## The Packt Force

Here again, the force method is dependent on timing and psychology. But the factors required for its success will be described to such detail that no risk will be entailed in its performance. Tliis force, the basis of which dates back to at least die nineteenth centuiy,7 is a quick and direct technique that allows multiple cards to be forced, one after die other.

Start with the force card on top of the deck Begin an overhand shuffle by pulling al>out a quarter of the deck off the top in a block. Then ii\jog the next card and shuffle the rest onto it Square die deck at your fingertips, taking a right-thumb break under the ii\jogged card, then transfer the break to your left little finger as you place die deck into leftrhand dealing grip. Cut off a packet of five or six cards in right-hand end grip and set it on the table.

Cut off two more packets of Five or six cards each and set them onto the first while you explain, "As / cut off these packets, pfojjg say stop at any time. "Just as you complete this request, cut off and table a f0Urth packet The spectator could call stop as you do tills, but for psychological reasons he win not Now cut to the break and table the cut. off packet. Often you will be stopped here, in which case you hand out the top can! of the left hand's packet as the card at which you were halted. If stop is not called at this point, cut off about half the remaining cards and table the packet If you are stopped at this point, hand out the top card of the tabled pile, saying,1You stopped me right here. Please look at and remember this cairL " In either case, the force is complete.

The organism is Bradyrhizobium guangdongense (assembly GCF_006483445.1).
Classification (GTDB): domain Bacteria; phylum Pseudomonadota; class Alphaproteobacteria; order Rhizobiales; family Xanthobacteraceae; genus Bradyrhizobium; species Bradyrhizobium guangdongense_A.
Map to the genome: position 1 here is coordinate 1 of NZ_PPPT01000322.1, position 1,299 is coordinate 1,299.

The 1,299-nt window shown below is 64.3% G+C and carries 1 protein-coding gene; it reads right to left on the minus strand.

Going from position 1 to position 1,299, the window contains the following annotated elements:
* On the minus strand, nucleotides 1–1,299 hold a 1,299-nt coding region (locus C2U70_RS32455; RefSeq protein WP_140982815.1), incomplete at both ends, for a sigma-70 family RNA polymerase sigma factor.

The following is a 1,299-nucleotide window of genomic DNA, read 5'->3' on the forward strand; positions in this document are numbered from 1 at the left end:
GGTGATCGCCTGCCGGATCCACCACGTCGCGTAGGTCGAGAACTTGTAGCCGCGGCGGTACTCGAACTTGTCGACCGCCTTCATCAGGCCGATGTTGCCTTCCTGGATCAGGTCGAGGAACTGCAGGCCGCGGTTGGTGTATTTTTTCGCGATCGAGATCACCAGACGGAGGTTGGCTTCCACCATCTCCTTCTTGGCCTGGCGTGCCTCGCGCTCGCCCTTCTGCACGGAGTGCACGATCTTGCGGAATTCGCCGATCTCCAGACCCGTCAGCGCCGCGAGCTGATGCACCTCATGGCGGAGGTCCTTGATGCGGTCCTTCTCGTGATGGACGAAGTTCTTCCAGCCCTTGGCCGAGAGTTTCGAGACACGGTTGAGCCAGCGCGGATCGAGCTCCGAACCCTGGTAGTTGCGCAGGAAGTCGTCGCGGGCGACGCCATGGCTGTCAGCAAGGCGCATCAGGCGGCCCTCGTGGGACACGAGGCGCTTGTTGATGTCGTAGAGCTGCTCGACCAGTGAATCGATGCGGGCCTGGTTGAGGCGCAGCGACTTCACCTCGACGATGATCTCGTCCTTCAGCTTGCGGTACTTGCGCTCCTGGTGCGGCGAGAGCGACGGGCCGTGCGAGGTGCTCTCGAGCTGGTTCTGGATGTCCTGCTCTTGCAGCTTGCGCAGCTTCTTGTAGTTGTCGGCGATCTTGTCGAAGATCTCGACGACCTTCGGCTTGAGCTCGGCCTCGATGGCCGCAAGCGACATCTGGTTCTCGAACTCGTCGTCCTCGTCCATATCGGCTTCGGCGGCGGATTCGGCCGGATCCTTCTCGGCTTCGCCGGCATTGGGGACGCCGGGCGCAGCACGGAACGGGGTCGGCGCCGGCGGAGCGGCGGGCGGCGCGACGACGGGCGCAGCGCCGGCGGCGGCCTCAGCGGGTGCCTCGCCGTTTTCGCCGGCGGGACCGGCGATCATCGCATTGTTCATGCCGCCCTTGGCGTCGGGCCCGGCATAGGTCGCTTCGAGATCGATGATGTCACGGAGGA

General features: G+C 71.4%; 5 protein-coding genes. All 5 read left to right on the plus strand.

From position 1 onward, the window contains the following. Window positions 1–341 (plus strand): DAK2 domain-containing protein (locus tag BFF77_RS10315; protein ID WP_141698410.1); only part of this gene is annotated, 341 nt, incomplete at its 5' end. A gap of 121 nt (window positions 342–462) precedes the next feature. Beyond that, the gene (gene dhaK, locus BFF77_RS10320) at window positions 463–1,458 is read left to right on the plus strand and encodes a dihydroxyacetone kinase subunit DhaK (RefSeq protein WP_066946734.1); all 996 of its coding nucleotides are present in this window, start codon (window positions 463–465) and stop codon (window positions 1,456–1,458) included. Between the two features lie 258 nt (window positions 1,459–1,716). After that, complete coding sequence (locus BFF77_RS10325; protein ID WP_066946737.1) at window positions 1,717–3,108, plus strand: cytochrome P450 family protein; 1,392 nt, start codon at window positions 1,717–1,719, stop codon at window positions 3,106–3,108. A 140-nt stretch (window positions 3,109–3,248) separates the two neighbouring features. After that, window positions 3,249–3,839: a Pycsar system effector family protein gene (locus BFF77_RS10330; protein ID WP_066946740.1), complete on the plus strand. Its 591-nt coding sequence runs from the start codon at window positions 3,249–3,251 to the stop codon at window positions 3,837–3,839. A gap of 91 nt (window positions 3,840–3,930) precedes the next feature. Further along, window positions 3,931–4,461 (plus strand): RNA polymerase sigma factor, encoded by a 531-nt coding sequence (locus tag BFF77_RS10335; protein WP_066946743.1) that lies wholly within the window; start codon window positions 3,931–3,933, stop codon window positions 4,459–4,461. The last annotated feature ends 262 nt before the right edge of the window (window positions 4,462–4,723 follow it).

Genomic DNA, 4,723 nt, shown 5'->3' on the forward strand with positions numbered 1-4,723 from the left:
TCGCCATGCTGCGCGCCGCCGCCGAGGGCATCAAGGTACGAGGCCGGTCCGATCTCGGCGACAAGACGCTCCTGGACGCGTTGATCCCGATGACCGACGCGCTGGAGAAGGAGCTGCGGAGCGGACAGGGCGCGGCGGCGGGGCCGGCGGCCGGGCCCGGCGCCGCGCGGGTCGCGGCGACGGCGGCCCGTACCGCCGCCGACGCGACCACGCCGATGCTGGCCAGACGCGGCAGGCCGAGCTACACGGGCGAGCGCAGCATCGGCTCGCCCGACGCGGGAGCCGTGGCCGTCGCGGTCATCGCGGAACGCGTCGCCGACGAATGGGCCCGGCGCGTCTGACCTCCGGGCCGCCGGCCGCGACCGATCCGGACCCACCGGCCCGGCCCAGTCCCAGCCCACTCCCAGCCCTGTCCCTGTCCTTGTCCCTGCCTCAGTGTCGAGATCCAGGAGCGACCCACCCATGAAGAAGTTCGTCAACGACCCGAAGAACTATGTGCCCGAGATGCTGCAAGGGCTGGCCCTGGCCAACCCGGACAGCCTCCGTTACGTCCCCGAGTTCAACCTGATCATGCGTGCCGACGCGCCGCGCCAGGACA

### Check Points

1 The secret to a successful execution of this force is obviously the coordination of your words with the cutting. You begin by placing packets on the table one at a time without saying a thing, but from the outset, you look expectantly at the spectator, as if awaiting some kind of reaction. Since the spectator has as yet received no instructions, a certain sense of confusion regarding your expectations results. This transpires in the first few seconds. Once you've tabled the first packet, begin to give your instructions in a polite but slightly demanding tone. By the time you have done this, and the instructions have been understood, you have tabled two more packets, resulting in a slight psychological pressure on the spectator This is the perfect frame of mind for the success ol the force.

LS ,hal 1116 «P«tator can call stop two places. Both outcomes appear equally fair and logical. When tlus is used with a well-synchronized script, the probability of success is very high.'

3. But what do you do if the spectator fails to call stop at the second and "final" opportunity? Simply set the rest of the deck onto the tabled pile, with a step between it and the previous packet! Even if stop is called at this point, you say, "Sorry, it's too late. We've runout of cards. The top card would be too eanj, wouldn V it?" As you say this, pick 'JP die deck and convert the step into a left little-finger break. You can now riffle force die card with the justification, "Good. You'd like a card chosen Malty at random, "Him to a different spectator for the selection, just to be certain. (Handling without the step: Replace the tabled packet onto the Packet in your left hand, bringing the force card to the top of the deck. Then begin fresh with the force.

+2 0